I was part of a great workshop last week looking at competition laws in really small countries – as in Pacific Island States, such as Vanuatu, the Solomon Islands, Samoa and Tonga. The forum raised a bunch of questions about how to structure competition laws and where they fit in broader economic policy.
For example, in some states there are few ‘companies’ and no consumer protection laws. Rather than starting with US or EU style competition laws, a better starting point might be consumer protection laws together with broader government reform (e.g. removing limits on government purchasing) and pushing for free trade (reducing explicit or implicit import barriers). Competition laws may become an adjunct to these broader reforms, for example, to prevent incumbent monopolists from erecting barriers to keep imports out of the market.
Two participants, Fiji and PNG, already have competition laws, broadly similar to those in Australia. The authorisation provisions of our laws seem to be really useful for small countries. These rules – which allow a competition authority to ‘authorise’ conduct that would otherwise be a breach of competition laws if the (economic) benefits outweigh the costs – can help create buy-in to the laws and avoid laying waste to business by court delays. By making the authorisation process public it also has an educative role.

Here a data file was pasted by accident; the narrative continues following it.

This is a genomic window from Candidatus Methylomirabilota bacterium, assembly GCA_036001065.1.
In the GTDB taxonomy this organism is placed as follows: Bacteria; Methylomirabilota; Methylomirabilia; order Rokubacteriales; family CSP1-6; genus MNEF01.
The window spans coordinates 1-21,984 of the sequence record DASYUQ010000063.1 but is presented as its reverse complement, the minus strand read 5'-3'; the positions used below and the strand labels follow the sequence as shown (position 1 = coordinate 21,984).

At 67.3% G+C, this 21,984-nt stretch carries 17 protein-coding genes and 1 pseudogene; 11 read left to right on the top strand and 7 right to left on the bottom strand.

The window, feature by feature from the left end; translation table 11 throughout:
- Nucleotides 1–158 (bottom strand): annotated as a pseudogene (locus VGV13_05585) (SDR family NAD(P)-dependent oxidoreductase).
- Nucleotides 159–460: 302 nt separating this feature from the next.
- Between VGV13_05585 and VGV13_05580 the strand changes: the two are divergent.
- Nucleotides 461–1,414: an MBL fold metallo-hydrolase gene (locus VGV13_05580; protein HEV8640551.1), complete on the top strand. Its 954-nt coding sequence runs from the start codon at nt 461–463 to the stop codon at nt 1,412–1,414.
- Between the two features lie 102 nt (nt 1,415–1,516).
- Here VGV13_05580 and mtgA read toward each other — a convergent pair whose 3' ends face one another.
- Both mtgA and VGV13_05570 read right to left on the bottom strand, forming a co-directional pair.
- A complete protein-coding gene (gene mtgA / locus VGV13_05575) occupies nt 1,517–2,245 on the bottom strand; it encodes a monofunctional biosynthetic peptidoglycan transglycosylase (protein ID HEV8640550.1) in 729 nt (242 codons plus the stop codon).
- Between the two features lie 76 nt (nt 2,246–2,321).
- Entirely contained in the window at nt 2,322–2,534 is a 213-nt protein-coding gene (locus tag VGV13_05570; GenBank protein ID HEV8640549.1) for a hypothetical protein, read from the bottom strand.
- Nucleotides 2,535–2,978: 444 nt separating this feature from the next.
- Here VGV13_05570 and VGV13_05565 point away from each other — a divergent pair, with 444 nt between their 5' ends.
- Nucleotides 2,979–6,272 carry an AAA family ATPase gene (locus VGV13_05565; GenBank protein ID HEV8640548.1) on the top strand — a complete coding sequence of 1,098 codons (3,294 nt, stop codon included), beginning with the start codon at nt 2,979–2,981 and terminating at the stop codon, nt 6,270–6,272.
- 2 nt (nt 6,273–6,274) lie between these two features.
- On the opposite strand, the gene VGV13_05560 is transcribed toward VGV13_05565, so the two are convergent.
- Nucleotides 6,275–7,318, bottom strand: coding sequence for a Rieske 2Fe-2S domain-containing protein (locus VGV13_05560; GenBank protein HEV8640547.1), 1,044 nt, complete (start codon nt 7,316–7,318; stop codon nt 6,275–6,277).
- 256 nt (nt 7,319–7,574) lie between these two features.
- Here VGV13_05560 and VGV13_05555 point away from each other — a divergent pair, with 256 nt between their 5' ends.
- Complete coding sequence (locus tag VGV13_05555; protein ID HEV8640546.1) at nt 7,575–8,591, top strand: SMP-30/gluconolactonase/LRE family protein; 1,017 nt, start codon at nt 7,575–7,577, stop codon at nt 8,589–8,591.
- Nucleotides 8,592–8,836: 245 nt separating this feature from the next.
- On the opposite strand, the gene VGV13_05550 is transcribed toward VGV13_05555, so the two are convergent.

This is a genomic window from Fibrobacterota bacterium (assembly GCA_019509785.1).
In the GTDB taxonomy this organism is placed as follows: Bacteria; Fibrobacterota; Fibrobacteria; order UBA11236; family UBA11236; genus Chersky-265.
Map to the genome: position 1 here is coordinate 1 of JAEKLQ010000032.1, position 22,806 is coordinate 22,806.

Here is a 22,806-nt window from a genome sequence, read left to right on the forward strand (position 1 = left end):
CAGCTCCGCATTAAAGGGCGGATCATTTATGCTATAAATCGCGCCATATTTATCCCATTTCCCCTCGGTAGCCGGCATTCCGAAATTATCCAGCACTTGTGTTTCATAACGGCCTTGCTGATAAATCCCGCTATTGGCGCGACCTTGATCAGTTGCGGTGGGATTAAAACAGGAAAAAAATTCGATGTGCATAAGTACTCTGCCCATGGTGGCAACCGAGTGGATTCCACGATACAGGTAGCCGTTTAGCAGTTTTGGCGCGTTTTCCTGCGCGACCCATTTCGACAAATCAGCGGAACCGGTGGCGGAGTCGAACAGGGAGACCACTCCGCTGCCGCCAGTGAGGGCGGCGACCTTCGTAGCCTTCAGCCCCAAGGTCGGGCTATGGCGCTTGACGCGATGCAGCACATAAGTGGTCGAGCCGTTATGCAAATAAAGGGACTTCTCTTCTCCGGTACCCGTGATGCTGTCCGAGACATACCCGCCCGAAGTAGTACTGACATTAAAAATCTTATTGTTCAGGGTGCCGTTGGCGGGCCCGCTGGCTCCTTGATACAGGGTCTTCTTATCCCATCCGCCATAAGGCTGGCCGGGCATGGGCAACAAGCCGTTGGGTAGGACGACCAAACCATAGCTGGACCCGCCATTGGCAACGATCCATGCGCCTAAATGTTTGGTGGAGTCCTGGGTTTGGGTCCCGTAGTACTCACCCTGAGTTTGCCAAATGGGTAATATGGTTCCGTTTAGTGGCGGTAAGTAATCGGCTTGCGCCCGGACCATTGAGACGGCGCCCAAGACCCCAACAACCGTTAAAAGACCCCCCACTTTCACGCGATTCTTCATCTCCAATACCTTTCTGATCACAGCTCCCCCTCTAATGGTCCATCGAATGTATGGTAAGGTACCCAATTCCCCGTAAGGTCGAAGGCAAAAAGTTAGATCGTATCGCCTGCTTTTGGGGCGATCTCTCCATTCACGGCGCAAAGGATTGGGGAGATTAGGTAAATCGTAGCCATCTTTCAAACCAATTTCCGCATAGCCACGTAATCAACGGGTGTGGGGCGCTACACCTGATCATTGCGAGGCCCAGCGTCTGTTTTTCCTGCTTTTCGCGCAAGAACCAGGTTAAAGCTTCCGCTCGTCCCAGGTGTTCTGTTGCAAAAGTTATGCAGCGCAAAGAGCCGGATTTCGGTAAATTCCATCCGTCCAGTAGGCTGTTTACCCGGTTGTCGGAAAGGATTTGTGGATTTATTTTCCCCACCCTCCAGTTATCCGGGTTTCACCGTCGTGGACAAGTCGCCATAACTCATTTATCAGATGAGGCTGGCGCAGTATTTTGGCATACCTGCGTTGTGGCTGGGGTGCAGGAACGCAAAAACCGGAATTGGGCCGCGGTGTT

Indeed, education about the benefits of competition as an instrument of growth and development, seems to be a critical first step in the process of legal change. While the benefits often seem obvious to economists, they are usually opaque to everyone else! Indeed, there is a clear lesson for Australia. Competition authorities need to both guard against anti-competitive behaviour but also actively promote the benefits of competition. Without a champion, it is too easy for pro-competitive laws and institutions to lose out to vested interests.
Thanks to the Small States Network for Economic Development, and the participants. I hope they learnt as much as I did!